Run the client application and also open the browser console and see the message we receive.

message
This is the message that we discussed above in the start. An important point to note here is that your request will hit the web API. If you add a break-point on the webapi method it will be hit. But the response is blocked by the browser, as per the CORS policy.

To enable the cross-domain request, we add the following code in the Register method of the WebAPIConfig.cs file.

config.EnableCors(new EnableCorsAttribute("*", "*", "GET"));

Let's first test the request and see the results. Then we will discuss what this function does exactly. So send the client request again and see the results.

client request again

So now we can see the results. Remember, the request gets sent and hits the API even without enabling this feature, but the issue is, we cannot see the results until this feature is enabled. So let's discuss the statement that enabled this feature.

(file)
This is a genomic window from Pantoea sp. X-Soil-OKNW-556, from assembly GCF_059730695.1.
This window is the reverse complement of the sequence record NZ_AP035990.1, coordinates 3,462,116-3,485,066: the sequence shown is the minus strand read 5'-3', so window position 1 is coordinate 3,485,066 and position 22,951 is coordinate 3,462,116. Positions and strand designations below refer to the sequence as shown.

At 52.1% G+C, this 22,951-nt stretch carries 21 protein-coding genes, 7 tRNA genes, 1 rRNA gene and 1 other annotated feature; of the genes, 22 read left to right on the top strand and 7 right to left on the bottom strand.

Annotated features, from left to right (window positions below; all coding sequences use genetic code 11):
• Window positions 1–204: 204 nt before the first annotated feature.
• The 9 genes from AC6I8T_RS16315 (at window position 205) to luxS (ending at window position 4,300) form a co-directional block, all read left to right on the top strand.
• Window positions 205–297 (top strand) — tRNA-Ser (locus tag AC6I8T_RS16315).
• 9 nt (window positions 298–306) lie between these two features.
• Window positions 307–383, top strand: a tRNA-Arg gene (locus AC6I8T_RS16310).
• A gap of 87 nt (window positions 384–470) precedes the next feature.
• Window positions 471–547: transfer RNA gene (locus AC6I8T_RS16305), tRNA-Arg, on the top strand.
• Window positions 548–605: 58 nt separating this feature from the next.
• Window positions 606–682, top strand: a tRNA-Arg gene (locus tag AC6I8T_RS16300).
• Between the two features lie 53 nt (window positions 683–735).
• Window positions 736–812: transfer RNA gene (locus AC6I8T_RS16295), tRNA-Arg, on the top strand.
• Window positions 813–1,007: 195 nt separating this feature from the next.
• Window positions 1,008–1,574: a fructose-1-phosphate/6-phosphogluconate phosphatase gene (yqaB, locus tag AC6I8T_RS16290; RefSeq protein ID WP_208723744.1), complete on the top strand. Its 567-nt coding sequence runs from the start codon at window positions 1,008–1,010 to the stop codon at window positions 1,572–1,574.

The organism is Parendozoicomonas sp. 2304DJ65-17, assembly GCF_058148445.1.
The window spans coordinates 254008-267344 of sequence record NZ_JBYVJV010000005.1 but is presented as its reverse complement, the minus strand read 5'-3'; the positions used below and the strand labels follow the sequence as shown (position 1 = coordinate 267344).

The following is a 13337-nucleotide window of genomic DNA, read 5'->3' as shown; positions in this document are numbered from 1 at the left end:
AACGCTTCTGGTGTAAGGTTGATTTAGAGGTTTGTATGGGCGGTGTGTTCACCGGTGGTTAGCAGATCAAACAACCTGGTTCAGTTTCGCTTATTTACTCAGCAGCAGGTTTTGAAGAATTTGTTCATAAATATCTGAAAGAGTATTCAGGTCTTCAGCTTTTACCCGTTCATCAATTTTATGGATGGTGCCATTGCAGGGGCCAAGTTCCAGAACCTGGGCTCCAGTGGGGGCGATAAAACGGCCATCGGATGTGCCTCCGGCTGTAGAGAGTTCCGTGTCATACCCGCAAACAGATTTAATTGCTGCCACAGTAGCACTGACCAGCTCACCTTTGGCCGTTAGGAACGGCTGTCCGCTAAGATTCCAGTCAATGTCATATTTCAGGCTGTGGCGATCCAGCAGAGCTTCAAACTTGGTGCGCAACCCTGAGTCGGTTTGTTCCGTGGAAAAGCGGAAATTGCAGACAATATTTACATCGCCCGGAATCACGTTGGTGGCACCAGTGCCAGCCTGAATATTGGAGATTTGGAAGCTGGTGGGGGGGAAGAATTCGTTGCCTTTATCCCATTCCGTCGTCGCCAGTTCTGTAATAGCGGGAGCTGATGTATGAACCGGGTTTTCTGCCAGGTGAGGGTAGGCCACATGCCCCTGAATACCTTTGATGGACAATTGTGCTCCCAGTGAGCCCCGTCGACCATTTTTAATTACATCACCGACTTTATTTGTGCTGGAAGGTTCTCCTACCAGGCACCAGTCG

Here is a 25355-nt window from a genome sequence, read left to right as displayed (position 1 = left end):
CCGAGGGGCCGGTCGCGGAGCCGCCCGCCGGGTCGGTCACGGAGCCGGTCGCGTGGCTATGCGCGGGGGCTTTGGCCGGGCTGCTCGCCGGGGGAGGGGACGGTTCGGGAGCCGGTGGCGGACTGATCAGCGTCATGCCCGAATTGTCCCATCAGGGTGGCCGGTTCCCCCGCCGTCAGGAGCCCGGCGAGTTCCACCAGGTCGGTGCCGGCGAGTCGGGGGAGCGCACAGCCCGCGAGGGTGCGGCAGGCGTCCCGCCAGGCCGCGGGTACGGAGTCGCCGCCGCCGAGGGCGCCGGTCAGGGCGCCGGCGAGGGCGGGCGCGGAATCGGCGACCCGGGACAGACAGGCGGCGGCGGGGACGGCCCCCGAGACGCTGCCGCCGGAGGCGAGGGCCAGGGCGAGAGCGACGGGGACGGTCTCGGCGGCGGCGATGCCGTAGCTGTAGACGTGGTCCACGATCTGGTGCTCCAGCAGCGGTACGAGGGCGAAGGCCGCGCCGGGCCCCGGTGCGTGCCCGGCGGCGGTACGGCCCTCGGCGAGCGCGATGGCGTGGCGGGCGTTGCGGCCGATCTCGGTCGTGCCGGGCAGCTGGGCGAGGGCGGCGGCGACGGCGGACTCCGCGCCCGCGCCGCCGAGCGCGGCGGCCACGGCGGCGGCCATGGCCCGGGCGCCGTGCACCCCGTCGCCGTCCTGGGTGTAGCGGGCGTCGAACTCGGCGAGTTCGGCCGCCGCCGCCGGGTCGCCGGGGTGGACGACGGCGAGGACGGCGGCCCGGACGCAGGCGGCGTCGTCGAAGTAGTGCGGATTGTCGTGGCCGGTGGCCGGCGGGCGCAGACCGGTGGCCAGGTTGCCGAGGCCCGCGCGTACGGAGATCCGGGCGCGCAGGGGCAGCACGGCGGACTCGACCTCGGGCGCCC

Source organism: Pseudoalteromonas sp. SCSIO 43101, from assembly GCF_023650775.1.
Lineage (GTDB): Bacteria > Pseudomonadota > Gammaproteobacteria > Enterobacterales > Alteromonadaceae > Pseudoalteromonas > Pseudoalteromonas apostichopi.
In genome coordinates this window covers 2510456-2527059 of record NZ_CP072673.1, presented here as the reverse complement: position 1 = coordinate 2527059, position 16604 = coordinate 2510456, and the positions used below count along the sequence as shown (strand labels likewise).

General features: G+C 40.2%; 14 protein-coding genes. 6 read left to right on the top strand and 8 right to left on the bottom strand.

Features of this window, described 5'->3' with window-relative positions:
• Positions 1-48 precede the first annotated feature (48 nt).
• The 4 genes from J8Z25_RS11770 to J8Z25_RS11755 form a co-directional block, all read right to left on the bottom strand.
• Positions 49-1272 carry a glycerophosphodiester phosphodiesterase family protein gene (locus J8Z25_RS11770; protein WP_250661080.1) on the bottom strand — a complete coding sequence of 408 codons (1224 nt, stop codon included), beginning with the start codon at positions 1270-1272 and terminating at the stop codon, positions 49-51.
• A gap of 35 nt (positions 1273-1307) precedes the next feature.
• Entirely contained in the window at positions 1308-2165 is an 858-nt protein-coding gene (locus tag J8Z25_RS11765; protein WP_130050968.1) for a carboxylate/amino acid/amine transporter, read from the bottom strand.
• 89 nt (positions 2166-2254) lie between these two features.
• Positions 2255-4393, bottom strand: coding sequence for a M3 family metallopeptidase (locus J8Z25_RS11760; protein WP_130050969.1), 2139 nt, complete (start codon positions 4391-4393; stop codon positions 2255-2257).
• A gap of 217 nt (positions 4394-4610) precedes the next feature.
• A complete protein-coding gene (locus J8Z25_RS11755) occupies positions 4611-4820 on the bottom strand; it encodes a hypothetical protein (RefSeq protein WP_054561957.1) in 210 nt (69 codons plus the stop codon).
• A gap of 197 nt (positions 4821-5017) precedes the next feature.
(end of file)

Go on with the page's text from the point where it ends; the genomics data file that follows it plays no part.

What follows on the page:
To start with the, config.EnableCors enables the API to receive the requests from other domains. We can do this either at the controller action level, at the entire controller level or globally on all the controllers.

EnableCors() overload with no parameter

When we pass no parameter to this function, then we must add the [EnableCors] attribute explicitily, on the API action, on which we would like to allow the cross-domain requests. Simply adding the config.EnableCors. Doing it at the WebApiConfig.cs level will not work.

We can also set this attribute on the controller level. In such a case, we expose all the methods of the controller to the ajax requests from outside its domains. So what if you need to disable this for one of the controller methods. In that case, add a [DisableCors] attribute on that method.

When we enable this feature using the [EnableCors] at the controller or action level, we also need to set certain parameters, that include:

  1. origins: Specifies the URL from which we want to get cross-domain requests. We can add multiple values in a comma-separated format.

  2. headers: Specifies that author request headers are allowed.